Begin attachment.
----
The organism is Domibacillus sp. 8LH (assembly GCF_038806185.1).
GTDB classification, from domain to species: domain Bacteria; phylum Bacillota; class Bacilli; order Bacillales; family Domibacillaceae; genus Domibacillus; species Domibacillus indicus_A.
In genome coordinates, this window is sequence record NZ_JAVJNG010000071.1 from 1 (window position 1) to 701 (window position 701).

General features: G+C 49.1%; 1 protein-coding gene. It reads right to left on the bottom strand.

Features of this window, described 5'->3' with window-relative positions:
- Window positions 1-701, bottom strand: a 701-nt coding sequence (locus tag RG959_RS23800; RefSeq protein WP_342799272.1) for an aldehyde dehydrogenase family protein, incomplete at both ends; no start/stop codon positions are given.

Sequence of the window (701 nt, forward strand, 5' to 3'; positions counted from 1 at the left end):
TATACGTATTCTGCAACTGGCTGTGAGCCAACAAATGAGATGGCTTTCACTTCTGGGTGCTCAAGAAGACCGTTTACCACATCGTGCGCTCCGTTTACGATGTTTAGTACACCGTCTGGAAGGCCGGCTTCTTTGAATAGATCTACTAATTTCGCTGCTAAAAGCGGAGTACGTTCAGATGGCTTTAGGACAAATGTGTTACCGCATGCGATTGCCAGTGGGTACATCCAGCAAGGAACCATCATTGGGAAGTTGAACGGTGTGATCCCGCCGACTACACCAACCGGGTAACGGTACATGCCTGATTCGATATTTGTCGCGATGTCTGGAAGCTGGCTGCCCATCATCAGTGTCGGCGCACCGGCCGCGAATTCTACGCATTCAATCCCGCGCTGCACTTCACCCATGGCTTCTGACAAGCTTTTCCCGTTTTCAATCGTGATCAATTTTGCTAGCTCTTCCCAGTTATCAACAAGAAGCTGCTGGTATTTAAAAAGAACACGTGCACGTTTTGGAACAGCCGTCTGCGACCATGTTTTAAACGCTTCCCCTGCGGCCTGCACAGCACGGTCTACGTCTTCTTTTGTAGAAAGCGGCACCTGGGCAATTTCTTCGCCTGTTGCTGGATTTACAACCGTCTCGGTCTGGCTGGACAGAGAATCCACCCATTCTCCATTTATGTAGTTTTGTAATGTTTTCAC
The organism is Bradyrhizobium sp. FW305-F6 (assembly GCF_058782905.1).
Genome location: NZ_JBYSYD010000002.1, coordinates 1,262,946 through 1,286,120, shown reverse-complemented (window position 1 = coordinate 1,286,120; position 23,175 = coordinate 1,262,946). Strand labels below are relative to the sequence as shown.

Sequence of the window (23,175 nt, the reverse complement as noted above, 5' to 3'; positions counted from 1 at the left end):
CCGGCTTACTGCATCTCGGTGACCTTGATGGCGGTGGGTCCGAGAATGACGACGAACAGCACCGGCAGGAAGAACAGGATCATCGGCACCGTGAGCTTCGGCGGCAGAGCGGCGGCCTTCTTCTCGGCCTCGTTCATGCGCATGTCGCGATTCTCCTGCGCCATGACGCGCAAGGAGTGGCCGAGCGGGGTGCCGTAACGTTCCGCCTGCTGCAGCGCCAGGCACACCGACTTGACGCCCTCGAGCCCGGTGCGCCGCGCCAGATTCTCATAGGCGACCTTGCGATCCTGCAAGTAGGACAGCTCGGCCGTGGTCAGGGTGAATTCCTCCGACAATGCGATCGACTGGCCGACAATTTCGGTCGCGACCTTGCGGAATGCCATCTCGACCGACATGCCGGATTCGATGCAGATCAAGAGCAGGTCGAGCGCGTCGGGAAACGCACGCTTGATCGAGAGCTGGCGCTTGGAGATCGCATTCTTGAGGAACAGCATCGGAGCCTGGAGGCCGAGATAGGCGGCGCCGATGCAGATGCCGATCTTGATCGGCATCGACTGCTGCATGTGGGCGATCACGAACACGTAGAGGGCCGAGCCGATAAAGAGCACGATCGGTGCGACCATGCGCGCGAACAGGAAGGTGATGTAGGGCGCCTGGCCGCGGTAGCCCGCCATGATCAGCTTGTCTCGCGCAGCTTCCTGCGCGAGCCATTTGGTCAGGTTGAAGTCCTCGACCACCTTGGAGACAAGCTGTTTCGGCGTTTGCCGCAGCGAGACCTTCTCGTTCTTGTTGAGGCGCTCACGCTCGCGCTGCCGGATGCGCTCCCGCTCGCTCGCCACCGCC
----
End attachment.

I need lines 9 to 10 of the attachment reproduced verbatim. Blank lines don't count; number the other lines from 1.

The organism is Bradyrhizobium sp. FW305-F6 (assembly GCF_058782905.1).
Genome location: NZ_JBYSYD010000002.1, coordinates 1,262,946 through 1,286,120, shown reverse-complemented (window position 1 = coordinate 1,286,120; position 23,175 = coordinate 1,262,946). Strand labels below are relative to the sequence as shown.